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Guest commentary

Asking the questions that impact students

Michael F. Rice, Ph.D. is superintendent of the Kalamazoo Public Schools, the largest district in southwest Michigan, and the president of Middle Cities Education Association, the urban school district consortium in the state.

Michael F. Rice, Ph.D. is superintendent of the Kalamazoo Public Schools, the largest district in southwest Michigan, and the president of Middle Cities Education Association, the urban school district consortium in the state.

Recently, Republicans and Democrats have been debating whether K-12 funding increased or decreased between 2010 and 2013 in the state. It’s a great question for political and finance geeks.

But it’s the wrong question for Michigan.

The question citizens and policymakers should be asking is: Are the 1.5 million Michigan public school children better served by their K-12 funding now than in 2010? The answer: They are not.

Has K-12 funding increased or decreased? The response to this question depends on what you mean by K-12 funding.

The per pupil foundation allowance, the base per-pupil amount that school districts receive, largely from state funding, has decreased since 2010.
The governor proposed and the state legislature approved a $470-per-pupil cut in the foundation allowance in 2011.

Even with small increases in the last two years for a number of districts, across the state school districts have lower foundation allowances now than in 2010.

The increased cost of the state-controlled Michigan Public School Employees Retirement Systems (MPSERS) has been substantial and has in fact diverted funds from the classroom.

The cost increases in MPSERS have been made much worse as a result of decisions made by state policymakers over the years. For instance, in 2010, the state adopted an early retirement incentive for school employees. This incentive was expensive and is significantly contributing to the higher costs of the pension system.

Another reason for the rise in the cost of MPSERS has been the fact that the state does not require charter schools, whose numbers are no longer capped by the state, to contribute to MPSERS. When charter schools are permitted to opt out of MPSERS, those that are still in the system by law ─ traditional public schools ─ have to pay higher rates.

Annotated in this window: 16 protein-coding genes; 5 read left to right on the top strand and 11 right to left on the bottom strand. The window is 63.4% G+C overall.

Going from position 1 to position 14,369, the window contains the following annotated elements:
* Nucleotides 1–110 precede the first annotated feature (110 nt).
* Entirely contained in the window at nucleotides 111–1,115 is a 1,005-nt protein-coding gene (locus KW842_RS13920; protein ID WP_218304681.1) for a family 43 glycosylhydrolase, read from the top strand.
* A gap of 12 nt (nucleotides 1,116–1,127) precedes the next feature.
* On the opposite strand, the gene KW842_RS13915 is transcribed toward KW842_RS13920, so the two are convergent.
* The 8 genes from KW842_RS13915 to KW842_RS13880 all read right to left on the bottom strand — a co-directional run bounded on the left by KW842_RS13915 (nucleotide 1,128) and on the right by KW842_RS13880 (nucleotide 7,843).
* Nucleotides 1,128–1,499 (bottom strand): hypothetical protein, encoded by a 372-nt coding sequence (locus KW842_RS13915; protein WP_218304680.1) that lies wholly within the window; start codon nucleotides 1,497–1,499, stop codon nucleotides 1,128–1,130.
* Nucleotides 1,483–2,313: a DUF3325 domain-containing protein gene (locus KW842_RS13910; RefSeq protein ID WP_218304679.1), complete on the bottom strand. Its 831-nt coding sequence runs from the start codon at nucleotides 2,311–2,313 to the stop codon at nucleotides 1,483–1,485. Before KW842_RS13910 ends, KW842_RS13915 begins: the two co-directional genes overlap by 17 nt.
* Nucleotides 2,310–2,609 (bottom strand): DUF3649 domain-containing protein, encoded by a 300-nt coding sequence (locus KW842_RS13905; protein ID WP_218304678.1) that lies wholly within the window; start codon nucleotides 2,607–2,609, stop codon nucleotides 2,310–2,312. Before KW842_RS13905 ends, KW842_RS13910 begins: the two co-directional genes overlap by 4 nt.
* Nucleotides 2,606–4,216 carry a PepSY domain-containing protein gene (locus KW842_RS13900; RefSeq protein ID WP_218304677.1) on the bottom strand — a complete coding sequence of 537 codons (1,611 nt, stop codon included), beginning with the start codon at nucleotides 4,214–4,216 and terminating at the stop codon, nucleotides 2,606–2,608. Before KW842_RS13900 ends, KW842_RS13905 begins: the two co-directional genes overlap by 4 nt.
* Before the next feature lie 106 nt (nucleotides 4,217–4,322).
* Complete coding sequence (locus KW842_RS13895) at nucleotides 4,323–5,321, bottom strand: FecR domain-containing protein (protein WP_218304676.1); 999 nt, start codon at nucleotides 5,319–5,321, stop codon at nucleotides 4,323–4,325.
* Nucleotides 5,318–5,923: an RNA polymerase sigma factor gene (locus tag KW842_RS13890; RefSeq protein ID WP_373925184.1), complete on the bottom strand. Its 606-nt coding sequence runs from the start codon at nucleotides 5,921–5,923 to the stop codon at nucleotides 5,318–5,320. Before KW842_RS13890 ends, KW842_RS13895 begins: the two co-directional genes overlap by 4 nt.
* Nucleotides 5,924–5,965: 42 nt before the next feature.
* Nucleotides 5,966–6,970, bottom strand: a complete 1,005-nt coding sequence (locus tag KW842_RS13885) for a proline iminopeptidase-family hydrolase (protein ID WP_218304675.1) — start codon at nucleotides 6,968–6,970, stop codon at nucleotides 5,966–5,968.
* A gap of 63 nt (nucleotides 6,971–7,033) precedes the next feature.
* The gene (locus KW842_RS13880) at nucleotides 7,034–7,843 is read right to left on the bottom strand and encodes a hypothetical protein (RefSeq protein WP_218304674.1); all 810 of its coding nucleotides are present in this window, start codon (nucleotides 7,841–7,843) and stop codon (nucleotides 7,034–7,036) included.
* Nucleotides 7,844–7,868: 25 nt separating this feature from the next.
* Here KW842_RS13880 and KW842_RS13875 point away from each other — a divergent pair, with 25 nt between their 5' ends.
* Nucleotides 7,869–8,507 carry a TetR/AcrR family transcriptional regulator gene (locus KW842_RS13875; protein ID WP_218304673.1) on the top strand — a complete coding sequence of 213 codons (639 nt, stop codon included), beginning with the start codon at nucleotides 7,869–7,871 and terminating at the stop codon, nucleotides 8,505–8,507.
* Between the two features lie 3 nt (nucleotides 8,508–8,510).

The Real Question: Are children better served by their funding now than in 2010? They are not.

Though total dollars per student have increased when MPSERS contributions are included, what school districts have to spend on children for their education has decreased in both nominal (before inflation) and real (after inflation) terms.

What students and staff have experienced in their classrooms and schools has certainly declined. Districts across the state, from Lake Michigan to Lake Huron, from Lake Superior to the Indiana border, have cut repeatedly in the last three years.

Forty-six school districts, approximately eight percent of the districts in the state, are deficit districts under some form of financial oversight by the state. Some districts have shut their doors. Others are headed toward financial oversight or dissolution.

Not only have children been hurt in their education funding since 2010, the harm goes back a number of years earlier. Though budget cuts across the state accelerated sharply in 2011, districts had been cutting for years before 2011. Indeed, the value of the education foundation allowance dollar, based on a normal market basket of goods, has declined by one-sixth since 2005. In other words, school districts can today buy only 5/6 of what they could buy, with the same enrollment, in 2005.

It was Oscar Wilde, the great English playwright, who once said a cynic was “a person who knows the price of everything and the value of nothing.” For those engaging in the current debate, a better focus would be on what children experience. And they experience fewer resources in their classes and schools as a rule than they did in 2010, or in 2005.

Resources for Michigan public schools are trending away from the states that produce the best education results, states like Massachusetts, and toward states in the deep South. To serve our public school children and to strengthen the state’s future, we have a responsibility to improve not only the level of resources our children experience in their education, but also the way in which these resources are distributed across the state. Those children who need more ─ special needs children, poor children, and English language learners ─ should generate greater resources in the state funding formula.

In the absence of these changes over the next few years, Michigan risks the acceleration of a trend that has taken place over a period of years: the migration of its families and college graduates to other states. Our work begins by asking the right questions in our policy debates.